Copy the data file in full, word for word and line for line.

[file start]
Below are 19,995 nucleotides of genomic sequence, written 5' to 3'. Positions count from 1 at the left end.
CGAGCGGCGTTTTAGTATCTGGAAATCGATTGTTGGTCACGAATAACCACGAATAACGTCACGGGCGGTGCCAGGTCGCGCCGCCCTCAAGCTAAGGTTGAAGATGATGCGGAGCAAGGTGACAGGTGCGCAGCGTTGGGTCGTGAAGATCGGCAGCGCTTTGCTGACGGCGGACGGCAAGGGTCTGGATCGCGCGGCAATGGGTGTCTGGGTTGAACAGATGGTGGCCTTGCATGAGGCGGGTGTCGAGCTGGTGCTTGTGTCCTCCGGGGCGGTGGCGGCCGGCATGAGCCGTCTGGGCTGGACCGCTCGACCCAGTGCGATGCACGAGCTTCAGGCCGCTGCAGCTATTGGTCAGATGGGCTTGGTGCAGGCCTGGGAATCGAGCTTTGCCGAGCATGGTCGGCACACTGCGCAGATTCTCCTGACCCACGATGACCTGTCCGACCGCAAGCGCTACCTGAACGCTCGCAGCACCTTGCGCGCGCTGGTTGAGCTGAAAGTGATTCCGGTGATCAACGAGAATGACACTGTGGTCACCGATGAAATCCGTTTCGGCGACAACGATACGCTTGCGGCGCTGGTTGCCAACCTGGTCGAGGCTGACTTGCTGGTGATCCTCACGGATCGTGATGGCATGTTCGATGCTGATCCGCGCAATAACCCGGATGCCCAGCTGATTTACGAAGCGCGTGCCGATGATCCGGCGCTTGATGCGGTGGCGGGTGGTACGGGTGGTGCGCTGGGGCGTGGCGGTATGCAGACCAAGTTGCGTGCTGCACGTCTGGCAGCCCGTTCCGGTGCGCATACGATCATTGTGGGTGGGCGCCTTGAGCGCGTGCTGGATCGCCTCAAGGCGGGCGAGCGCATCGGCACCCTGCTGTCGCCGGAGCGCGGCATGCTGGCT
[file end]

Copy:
Below are 19,995 nucleotides of genomic sequence, written 5' to 3'. Positions count from 1 at the left end.
CGAGCGGCGTTTTAGTATCTGGAAATCGATTGTTGGTCACGAATAACCACGAATAACGTCACGGGCGGTGCCAGGTCGCGCCGCCCTCAAGCTAAGGTTGAAGATGATGCGGAGCAAGGTGACAGGTGCGCAGCGTTGGGTCGTGAAGATCGGCAGCGCTTTGCTGACGGCGGACGGCAAGGGTCTGGATCGCGCGGCAATGGGTGTCTGGGTTGAACAGATGGTGGCCTTGCATGAGGCGGGTGTCGAGCTGGTGCTTGTGTCCTCCGGGGCGGTGGCGGCCGGCATGAGCCGTCTGGGCTGGACCGCTCGACCCAGTGCGATGCACGAGCTTCAGGCCGCTGCAGCTATTGGTCAGATGGGCTTGGTGCAGGCCTGGGAATCGAGCTTTGCCGAGCATGGTCGGCACACTGCGCAGATTCTCCTGACCCACGATGACCTGTCCGACCGCAAGCGCTACCTGAACGCTCGCAGCACCTTGCGCGCGCTGGTTGAGCTGAAAGTGATTCCGGTGATCAACGAGAATGACACTGTGGTCACCGATGAAATCCGTTTCGGCGACAACGATACGCTTGCGGCGCTGGTTGCCAACCTGGTCGAGGCTGACTTGCTGGTGATCCTCACGGATCGTGATGGCATGTTCGATGCTGATCCGCGCAATAACCCGGATGCCCAGCTGATTTACGAAGCGCGTGCCGATGATCCGGCGCTTGATGCGGTGGCGGGTGGTACGGGTGGTGCGCTGGGGCGTGGCGGTATGCAGACCAAGTTGCGTGCTGCACGTCTGGCAGCCCGTTCCGGTGCGCATACGATCATTGTGGGTGGGCGCCTTGAGCGCGTGCTGGATCGCCTCAAGGCGGGCGAGCGCATCGGCACCCTGCTGTCGCCGGAGCGCGGCATGCTGGCT